Photo by Hillary Ehlen
Downtown Resource Officer, Fargo Police Department – Class of 2019
Can you give me a brief background on what you do and your journey?
I moved to the Fargo Moorhead area from Colorado in 2003 to go to school at MSUM. I was a two-sport college athlete and majored in Criminal Justice. After completing the Police Academy, I started my first real job at the Fargo Police Department in 2008 and have worked as a patrol officer for the majority of my career. I am involved with the training program within the department and help train and mentor new officers and trainers. I am currently one of three Downtown Resource Officers (DRO) and work during the day in Downtown Fargo. I interact with anyone who works, lives or comes to visit downtown and do my part to promote a safe environment for everyone. This is my last year as a DRO, which is bittersweet, but I have mostly enjoyed building partnerships with a multitude of service providers in the area to problem solve some of downtown’s most apparent issues, one of them being homelessness. At the Fargo Police Department, we do our best to provide the best customer service to our community and partnering with different entities has really expanded what we can do to help someone in need.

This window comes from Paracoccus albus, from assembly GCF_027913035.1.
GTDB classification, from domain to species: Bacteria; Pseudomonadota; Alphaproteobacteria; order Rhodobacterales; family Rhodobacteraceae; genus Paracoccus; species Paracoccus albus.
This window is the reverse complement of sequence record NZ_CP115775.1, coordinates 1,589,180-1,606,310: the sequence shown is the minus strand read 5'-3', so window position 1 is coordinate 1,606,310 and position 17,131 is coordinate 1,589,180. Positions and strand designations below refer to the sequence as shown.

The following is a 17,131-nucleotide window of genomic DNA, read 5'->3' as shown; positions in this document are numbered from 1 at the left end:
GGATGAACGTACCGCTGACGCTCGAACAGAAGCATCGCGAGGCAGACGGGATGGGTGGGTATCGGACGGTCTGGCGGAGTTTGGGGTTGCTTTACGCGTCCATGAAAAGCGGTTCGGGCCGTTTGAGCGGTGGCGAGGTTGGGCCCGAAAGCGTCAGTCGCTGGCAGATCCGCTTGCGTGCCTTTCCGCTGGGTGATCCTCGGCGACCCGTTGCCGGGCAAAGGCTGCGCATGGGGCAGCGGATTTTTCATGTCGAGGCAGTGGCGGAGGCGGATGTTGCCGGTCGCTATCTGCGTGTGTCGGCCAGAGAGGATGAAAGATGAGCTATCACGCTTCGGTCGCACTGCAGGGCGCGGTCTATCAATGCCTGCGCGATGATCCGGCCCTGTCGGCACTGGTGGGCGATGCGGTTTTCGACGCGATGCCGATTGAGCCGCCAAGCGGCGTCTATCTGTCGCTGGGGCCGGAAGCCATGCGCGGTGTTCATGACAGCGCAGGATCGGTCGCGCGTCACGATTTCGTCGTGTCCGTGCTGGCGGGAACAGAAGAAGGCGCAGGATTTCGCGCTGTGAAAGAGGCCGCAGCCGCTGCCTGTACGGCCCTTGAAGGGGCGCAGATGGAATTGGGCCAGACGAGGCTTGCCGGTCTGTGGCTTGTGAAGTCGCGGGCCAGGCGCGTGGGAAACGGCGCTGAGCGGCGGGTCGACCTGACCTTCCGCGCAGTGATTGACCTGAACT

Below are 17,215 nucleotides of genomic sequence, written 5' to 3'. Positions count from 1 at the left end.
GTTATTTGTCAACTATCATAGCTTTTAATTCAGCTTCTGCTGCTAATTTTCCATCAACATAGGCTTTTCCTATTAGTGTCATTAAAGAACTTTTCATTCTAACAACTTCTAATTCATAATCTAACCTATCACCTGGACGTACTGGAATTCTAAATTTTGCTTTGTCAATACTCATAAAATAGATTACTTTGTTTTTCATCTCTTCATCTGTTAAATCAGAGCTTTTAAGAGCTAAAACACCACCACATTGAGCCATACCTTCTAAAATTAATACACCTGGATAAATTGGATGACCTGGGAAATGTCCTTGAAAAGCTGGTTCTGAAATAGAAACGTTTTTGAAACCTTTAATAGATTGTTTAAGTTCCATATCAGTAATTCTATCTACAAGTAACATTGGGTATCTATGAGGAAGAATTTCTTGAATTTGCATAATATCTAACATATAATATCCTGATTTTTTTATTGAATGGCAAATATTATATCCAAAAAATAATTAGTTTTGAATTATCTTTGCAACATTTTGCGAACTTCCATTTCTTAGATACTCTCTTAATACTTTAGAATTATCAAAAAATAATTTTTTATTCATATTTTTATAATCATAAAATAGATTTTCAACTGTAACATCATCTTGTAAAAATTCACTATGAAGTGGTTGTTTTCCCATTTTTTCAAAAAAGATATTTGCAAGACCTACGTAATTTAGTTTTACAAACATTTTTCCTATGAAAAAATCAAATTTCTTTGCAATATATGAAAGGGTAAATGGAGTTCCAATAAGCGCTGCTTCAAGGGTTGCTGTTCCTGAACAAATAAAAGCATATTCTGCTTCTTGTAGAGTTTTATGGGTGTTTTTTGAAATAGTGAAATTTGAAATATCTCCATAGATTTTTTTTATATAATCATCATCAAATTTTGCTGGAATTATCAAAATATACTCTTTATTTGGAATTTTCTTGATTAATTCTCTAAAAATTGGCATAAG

What advice would you give to young women who want to follow in your footsteps?
Don’t be afraid to take a seat at the table, even if you have to force your way in. As women, we tend to knock ourselves out of the competition before we even set foot in the door.
Have you drawn from the program in your profession?
My involvement in the United Way 35 Under 35 Women’s Leadership Program was extremely eye-opening as to the many different approaches to leadership. Law enforcement, in general, is primarily viewed as para-military organizations and a lot of training, specific to leadership, tends to be similar. I was really looking for an experience that would expand my view of what leadership is and this program did that for me and more.
What does authentic leadership look like to you? Why is it important?
Authentic leadership was a term I had not heard of before starting the program. At the core of authentic leadership are relationships that you build with those you work around. Building those relationships creates an environment where members can feel supported, heard, trusted, and open to working together as a group to create ideas and solutions to problems you are faced with. Through building relationships, those you work with are also more open to constructive feedback as it comes from a place where they know you truly care about their wellbeing. It fosters a true team mentality.